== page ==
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In pictures: a brief history of Hendon Fire Station's 100 years
Nobody made a big deal when Hendon Fire Station opened exactly one hundred years ago.
The local paper wasn’t invited and no plaque commemorating what would have been a joyous event was put up. There are no photographs of the celebrations, if there were any, and nobody made a note of the exact date.
All we know is that it was officially opened in The Burroughs in May 1914 at a time when horse drawn fire engines were only just being phased out.
A horse drawn fire engine at Finchley Fire Station.
Just ten years previously, Finchley Fire Station, in Church End, had received the first motorised fire truck in the world.
When the war broke out months after Hendon Fire Station opened, the Hendon station was forced to hand one of its two fire engines to the army.
Hendon MP Phillip Cunliffe-Lister asked Parliament when the station would get its second engine back after the war ended.
They got their wish. In what would have been a slightly unusual scene – especially back then – a fire engine was carted over from Stockport in Greater Manchester.
PHOTO: Memories of Hendon
Until the early 1930s, before phones became a staple in every household, watchmen would sit in a tower at the very top of the fire station to look for fires.
I could feel my knees trembling slightly as station manager Mark Blumfield led me to the top, although it was too dangerous to head into the tower itself.
“It’s an amazing view, but there would have been no time to waste back then. They would have had to be on their guard at all times,” he explained.
As might be expected, things have changed quite substantially in the last one hundred years.
“Nowadays, the watch room is on the bottom floor and we find out about fires electronically”, he said.
Firemen used to live here with their families. The station would have been alive with the pitter patter of tiny feet and wives would drape their washing over the old balcony.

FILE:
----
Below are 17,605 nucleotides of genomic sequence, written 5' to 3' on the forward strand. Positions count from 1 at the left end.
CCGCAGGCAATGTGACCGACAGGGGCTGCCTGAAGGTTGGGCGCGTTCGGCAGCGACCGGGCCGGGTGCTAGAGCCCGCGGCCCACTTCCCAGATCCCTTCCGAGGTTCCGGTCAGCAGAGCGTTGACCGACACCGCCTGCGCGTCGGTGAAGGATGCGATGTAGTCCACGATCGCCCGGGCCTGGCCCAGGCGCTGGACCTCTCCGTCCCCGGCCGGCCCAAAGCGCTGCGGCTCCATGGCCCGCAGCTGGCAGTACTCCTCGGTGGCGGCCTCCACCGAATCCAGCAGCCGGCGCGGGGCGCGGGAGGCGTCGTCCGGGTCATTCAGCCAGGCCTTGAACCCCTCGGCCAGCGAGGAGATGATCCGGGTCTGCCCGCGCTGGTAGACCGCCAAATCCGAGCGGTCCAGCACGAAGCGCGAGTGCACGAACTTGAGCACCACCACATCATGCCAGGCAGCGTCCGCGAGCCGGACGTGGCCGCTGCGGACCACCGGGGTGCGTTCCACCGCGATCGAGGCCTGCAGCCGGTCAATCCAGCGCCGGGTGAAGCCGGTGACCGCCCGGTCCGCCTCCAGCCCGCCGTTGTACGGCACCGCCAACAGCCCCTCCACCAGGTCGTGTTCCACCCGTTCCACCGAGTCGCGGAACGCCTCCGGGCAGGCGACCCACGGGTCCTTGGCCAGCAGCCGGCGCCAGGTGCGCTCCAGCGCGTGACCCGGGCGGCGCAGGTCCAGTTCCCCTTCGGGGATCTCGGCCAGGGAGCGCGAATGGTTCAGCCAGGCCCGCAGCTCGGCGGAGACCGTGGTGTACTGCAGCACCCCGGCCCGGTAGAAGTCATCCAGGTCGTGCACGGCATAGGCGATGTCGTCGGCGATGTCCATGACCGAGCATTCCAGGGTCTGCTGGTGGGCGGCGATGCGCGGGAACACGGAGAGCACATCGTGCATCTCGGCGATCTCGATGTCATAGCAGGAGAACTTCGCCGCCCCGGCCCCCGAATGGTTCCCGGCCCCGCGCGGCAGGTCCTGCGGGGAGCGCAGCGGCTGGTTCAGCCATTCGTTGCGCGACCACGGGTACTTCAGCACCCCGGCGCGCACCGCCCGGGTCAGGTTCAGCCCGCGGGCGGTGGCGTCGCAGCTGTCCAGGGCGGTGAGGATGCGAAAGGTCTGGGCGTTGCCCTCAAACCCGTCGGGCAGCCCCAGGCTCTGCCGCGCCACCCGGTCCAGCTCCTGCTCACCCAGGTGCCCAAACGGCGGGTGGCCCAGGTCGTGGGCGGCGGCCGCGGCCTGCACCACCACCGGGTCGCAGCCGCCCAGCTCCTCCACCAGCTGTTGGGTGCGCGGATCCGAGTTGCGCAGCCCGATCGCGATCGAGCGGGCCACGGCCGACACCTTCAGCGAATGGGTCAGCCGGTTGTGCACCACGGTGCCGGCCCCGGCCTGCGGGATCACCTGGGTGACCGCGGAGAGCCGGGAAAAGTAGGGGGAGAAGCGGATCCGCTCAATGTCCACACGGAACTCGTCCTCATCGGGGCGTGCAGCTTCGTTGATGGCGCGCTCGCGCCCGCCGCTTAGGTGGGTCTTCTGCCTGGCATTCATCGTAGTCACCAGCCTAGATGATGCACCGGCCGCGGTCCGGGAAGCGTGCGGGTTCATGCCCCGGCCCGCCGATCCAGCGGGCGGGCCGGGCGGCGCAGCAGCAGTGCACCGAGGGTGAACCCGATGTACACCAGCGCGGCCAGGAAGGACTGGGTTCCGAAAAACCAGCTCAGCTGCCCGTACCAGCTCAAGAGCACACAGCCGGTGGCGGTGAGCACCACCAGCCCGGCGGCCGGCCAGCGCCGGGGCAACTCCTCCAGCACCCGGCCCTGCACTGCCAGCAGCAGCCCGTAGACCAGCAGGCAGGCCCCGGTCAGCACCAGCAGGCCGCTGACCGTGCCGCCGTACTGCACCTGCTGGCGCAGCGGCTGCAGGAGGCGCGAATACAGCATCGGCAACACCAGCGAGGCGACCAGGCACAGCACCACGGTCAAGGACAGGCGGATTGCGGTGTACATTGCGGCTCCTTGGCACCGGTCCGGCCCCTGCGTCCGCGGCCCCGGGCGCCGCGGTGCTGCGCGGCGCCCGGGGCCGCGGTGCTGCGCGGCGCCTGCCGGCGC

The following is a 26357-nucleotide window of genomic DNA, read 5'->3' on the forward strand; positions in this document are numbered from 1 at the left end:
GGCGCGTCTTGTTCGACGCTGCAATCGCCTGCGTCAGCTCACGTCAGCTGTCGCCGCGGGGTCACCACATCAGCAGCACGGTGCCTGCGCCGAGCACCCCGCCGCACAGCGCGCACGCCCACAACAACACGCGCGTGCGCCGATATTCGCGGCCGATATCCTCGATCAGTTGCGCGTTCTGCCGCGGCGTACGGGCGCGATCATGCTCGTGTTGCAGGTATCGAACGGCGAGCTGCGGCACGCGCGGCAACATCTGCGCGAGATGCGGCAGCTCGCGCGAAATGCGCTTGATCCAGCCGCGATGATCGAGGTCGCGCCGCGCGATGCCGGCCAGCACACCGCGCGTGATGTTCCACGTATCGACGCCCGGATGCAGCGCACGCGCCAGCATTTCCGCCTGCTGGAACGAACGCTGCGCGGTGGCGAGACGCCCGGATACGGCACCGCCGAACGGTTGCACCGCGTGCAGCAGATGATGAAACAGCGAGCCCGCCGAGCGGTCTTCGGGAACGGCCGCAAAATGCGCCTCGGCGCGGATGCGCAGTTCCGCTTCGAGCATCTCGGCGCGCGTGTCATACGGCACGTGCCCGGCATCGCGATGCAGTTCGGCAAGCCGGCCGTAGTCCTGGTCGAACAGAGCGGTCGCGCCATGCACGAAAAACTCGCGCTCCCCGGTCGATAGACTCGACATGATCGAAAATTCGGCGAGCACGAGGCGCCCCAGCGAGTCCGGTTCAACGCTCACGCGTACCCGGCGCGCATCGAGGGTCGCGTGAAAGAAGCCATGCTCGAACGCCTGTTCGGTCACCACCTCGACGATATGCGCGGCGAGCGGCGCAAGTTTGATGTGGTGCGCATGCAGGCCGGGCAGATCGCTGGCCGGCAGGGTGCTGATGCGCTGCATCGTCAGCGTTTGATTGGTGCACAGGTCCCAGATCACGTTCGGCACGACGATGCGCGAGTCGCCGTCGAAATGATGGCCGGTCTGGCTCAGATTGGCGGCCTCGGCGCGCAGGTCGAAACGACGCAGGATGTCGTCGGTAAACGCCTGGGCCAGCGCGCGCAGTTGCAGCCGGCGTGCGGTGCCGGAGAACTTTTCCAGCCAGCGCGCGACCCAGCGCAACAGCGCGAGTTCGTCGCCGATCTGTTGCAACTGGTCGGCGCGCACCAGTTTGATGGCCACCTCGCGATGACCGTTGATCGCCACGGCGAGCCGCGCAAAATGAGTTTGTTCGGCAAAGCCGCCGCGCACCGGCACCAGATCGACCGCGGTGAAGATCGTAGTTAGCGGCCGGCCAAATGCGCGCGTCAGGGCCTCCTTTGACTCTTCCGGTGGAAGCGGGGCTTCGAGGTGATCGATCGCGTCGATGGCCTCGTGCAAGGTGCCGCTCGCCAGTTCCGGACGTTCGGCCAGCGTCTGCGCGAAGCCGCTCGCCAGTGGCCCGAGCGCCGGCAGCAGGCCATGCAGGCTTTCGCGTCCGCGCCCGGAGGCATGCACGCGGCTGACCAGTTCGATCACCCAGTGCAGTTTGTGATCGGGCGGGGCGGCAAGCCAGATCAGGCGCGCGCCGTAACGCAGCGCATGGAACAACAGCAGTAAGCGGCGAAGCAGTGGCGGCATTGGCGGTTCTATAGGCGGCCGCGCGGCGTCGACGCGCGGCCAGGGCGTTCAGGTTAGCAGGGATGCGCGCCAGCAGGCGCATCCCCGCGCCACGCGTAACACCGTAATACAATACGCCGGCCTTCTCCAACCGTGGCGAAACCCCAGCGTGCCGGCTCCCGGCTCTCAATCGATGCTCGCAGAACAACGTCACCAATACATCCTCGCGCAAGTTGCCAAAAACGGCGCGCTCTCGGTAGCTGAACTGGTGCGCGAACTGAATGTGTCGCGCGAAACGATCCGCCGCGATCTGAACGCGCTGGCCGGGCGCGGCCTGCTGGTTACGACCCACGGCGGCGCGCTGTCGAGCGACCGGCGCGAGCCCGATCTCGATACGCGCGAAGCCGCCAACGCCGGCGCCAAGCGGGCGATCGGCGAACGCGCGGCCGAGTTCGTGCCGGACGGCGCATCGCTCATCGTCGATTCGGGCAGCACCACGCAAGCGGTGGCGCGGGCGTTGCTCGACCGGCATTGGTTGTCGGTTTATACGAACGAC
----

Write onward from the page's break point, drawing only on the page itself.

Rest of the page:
It was manned by a Captain Adams, and although evidence shows he had a younger wife and perhaps a child, little is known about him.
And when a reports of a fire came in, the clang of the old Pelton wheel would fill the fire station, warning firemen to assemble downstairs.
Those on the top floors would slide down the pole, which is still in use today and is the longest in London.
I’m not exactly the most co-ordinated of people, so I kept my distance through fear of plummeting head first through the trap door.
Mark also showed me a stash of old postcards and letters which have been sent to firemen over the years and we tried to decipher the old-fashioned cursive-style lettering.
Today, firemen work in shifts and the old flats are now used as bedrooms for those working night shifts. The smell of a huge warehouse fire they tackled in Whetstone the night before still hangs in the air.
Although Captain Adam’s job is now performed by Mark, he says the role of a fireman has changed over the years.
“Today, it’s much more about educating people on how to prevent fires. Only ten per cent of calls we get are an emergency – the rest of the time we’re in schools or performing free fire safety checks.”
In 2014, Barnet boasts the same fire stations it has always had – Finchley, Mill Hill, Barnet and Hendon.
And with fire stations closing all across the country, Mark is proud that Hendon still boasts a rich history spanning one hundred years.
“It’s seen so many changes. I love the history so I’ll fight for it with a vengeance”, he said.
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